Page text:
Adjust Your Mood Before Dating Like an Olympic athlete

Author Jane 2342

Canadian rower Adam Kreek is an outstanding athlete with a heart and passion for excellence. Adam won a gold medal at the 2008 Beijing Summer Olympics in the men's eights. He also won the gold medal at the 2002, 2003 and 2007 world championships for Canada's men's eights team. A graduate of Stanford University inengineering and hydrology, he currently is a leading inspirational keynote speaker.  Adam facilitates workshops on reaching higher performance in sports, business and life.

In addition to his athletic achievements, Adam is also a world-class entrepreneur, working diligently to create positive change in scores of companies and communities by sharing lessons learned and practical guidance based on his Olympic experiences.

In this lesson with Adam, you will gain unique, valuable insights into the mind and the soul of a remarkable champion. Specifically, you will learn his mental and psychological approaches to practice and competition, his views on powerfully effective teamwork, and much more.

Adam believes that the conscious presence in each moment is the golden key to effective practice. Practice is not about going through the motions with our body while our mind and spirit resides elsewhere.  Rather, practice is about focused effort with our entire being.  This ingrains habit and skill into our unconscious self.  The goal of "being in the now" during practice is to create an unconscious competence within our mind-body-spirit.

A great tool he uses for bringing back presence is to imagine a teacher, a coach or a monk who is standing over his shoulder.  When he starts thinking about or connecting with anything other than the task at hand, his guide shouts at him "BE HERE NOW!"  Then he gets back to the task at hand with his full being.

Ben Rutledge, a former teammate and current coach of the University of British Columbia loves to say, "Practice does not make perfect.  Perfect practice makes perfect."  Presence will consistently unlock a perfect practice session.

In Adam opinion, The obvious goal of athletic competition is to win. However, he finds that focusing too hard on attaining the win weakens our ability to perform.  It is comparable to finding the perfect man or woman, or filling your bank account with cash. If you only focus on the result, you stay single and poor.  Instead, we must focus on the higher goal: uncovering our authentic, best self.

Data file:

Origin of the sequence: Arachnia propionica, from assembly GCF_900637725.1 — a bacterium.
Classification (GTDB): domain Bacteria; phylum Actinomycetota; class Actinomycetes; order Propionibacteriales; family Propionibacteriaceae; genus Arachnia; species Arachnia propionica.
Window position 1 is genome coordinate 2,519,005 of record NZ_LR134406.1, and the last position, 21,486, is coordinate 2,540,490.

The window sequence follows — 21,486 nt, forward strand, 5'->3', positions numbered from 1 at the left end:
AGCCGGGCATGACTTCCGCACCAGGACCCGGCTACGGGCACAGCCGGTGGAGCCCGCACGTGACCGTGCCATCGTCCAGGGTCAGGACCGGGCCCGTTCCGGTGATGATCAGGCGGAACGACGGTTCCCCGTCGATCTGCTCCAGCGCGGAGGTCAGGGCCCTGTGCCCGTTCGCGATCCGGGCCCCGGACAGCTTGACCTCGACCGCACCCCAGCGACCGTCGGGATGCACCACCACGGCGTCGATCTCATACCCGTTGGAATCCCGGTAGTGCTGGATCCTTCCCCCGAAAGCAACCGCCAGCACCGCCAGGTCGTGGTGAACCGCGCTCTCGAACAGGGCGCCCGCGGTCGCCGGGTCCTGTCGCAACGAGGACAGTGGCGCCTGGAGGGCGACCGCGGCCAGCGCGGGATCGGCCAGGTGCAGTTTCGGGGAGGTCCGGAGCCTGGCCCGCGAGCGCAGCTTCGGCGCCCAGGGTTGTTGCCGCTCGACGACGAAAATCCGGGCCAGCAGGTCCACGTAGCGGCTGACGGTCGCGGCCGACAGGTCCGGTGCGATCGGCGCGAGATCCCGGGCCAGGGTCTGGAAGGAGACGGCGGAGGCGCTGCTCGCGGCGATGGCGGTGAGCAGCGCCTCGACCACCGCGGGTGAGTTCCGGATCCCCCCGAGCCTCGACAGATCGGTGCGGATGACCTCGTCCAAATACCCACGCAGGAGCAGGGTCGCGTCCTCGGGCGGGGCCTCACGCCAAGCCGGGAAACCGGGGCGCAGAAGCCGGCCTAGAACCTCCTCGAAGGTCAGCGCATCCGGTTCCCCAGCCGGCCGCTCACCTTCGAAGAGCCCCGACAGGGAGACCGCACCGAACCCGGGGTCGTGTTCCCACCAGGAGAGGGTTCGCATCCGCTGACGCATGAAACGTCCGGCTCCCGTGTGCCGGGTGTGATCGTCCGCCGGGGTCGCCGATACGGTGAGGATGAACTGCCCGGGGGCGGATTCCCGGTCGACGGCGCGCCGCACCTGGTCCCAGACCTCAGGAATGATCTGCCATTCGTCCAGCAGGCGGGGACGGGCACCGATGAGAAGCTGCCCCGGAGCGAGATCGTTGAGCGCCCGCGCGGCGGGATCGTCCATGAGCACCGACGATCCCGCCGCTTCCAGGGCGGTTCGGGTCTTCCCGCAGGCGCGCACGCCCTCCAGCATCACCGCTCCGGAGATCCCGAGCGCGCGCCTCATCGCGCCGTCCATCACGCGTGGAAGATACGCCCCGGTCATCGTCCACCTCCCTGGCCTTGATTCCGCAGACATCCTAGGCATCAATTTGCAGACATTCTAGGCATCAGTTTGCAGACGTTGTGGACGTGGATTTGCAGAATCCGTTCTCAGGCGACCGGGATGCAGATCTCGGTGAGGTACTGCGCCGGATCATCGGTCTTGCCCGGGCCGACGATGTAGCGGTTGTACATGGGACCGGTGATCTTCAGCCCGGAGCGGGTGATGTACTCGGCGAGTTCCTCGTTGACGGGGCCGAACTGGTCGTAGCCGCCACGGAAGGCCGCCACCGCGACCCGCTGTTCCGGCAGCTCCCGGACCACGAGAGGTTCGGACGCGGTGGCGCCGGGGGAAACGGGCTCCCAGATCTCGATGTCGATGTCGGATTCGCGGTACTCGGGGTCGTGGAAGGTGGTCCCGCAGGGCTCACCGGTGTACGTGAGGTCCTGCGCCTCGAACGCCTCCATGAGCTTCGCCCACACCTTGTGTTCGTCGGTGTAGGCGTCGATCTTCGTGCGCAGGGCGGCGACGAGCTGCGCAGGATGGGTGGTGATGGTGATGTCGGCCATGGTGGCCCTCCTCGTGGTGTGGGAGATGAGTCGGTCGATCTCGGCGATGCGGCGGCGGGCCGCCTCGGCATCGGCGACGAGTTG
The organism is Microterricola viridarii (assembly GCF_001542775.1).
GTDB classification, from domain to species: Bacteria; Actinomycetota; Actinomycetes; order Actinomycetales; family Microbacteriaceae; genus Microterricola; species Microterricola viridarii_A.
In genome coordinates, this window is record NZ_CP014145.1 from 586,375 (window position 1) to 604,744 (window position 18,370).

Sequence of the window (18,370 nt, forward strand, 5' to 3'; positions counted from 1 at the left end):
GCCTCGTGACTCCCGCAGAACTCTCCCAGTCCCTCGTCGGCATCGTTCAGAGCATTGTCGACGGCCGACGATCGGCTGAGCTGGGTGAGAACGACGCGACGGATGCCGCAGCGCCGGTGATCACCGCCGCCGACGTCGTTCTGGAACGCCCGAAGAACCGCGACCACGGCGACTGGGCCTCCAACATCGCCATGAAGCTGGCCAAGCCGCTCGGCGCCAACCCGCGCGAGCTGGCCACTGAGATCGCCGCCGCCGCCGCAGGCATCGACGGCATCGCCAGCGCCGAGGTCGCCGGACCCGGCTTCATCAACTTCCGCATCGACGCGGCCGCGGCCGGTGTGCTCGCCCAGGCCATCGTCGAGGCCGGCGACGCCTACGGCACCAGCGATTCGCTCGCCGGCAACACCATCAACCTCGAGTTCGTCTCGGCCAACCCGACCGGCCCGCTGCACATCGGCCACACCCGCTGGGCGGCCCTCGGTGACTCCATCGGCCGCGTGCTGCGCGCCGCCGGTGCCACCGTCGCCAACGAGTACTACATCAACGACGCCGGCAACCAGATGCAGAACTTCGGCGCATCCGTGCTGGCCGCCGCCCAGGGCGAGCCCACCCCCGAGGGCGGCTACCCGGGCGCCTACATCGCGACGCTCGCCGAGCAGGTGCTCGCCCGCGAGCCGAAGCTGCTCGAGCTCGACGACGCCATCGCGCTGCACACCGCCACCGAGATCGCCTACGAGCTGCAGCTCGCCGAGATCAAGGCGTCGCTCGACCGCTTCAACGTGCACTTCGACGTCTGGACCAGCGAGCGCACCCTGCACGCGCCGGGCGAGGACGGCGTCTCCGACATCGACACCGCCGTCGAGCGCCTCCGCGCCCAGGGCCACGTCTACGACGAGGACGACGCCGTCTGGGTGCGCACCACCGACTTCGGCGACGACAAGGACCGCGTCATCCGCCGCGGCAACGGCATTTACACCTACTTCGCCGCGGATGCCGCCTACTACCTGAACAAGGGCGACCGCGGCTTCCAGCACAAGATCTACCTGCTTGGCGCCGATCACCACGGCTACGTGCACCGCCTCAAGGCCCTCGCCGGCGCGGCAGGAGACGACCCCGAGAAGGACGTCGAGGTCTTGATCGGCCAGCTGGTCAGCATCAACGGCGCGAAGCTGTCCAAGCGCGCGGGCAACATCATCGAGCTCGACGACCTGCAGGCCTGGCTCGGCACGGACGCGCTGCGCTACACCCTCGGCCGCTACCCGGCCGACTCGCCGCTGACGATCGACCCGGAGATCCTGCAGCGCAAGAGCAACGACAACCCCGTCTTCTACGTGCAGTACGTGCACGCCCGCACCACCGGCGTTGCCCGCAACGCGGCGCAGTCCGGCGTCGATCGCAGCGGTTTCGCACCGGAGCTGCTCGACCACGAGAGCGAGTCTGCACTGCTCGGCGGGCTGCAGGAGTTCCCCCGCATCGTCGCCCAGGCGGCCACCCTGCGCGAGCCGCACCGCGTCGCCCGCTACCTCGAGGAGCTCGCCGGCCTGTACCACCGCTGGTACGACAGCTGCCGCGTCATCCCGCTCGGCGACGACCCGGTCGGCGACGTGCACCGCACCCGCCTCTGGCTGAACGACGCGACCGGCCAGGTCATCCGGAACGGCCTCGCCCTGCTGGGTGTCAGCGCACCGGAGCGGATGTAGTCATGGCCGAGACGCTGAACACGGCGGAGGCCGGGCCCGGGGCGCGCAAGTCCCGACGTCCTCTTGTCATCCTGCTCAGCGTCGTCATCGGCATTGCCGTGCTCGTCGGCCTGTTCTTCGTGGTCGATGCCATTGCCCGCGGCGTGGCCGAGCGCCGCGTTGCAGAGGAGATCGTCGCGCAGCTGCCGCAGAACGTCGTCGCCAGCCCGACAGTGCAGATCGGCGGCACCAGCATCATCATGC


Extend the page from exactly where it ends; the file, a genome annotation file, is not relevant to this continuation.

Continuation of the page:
Competition exposes the core of our emotional, spiritual and psychological being. Rivals act as an extreme, external motivation that helps us go deeper to find our best and worst qualities.  In competition and challenge, we find our inner truth. How hard are you willing to work on competition day?  How skilled are you?  How well did you prepare for the day?  What stops you from displaying your best self?  What does it feel like when your best self shows up?

Be mindful of your reactions in, before and after the competition, but do not judge them.  Observe yourand take note. Noting your reactions to outside inputs will give you the important questions needed for improvement. Then ask your coach, sports psychologist or spiritual mentor.  Exploring these questions will give you more strength for practice, your next competition, and life after sport.

If you search for your, best self during competition, you will find it.  Victory often comes along for the ride as a pleasurable side effect.

Six months before the Olympics, he experienced herniated and bulged discs in the L4-L5, L5-S1 region of his back.  The physical pain was unbearable, but the psychological challenges compounded the pain exponentially. At first, he was relieved because he could take a couple days off training.  However, relief turned to panic and hopelessness. He hit his lowest point about two weeks after injury.  One of his doctors told him that his injury would not allow him to compete again.  This hopeless future combined with his inability to train fueled a painful depression.

Injury is the most challenging psychological obstacles to athletes because our paradigm changes. His sports Psychologist, Bruce Pinel, gave him a good coping strategy. "The goal remains," he said, "The path has just changed." He changed his path and kept the same goal. Instead of training for 6 hours a day, He committed to activelyfor at least 6 hours every day.

The best advice to lift his depression, however, came from his father.  "There are two types of people you can talk to: Solvers and Sympathizers. Talk to each group in a different way. Talk about the depths of your pain withand talk about the solutions you are taking to solve your pain with your Sympathizers."  Our Solvers can be the chiropractor, psychologist, doctor and physiotherapist, while our Sympathizers can be our teammates, coach and romantic partners.



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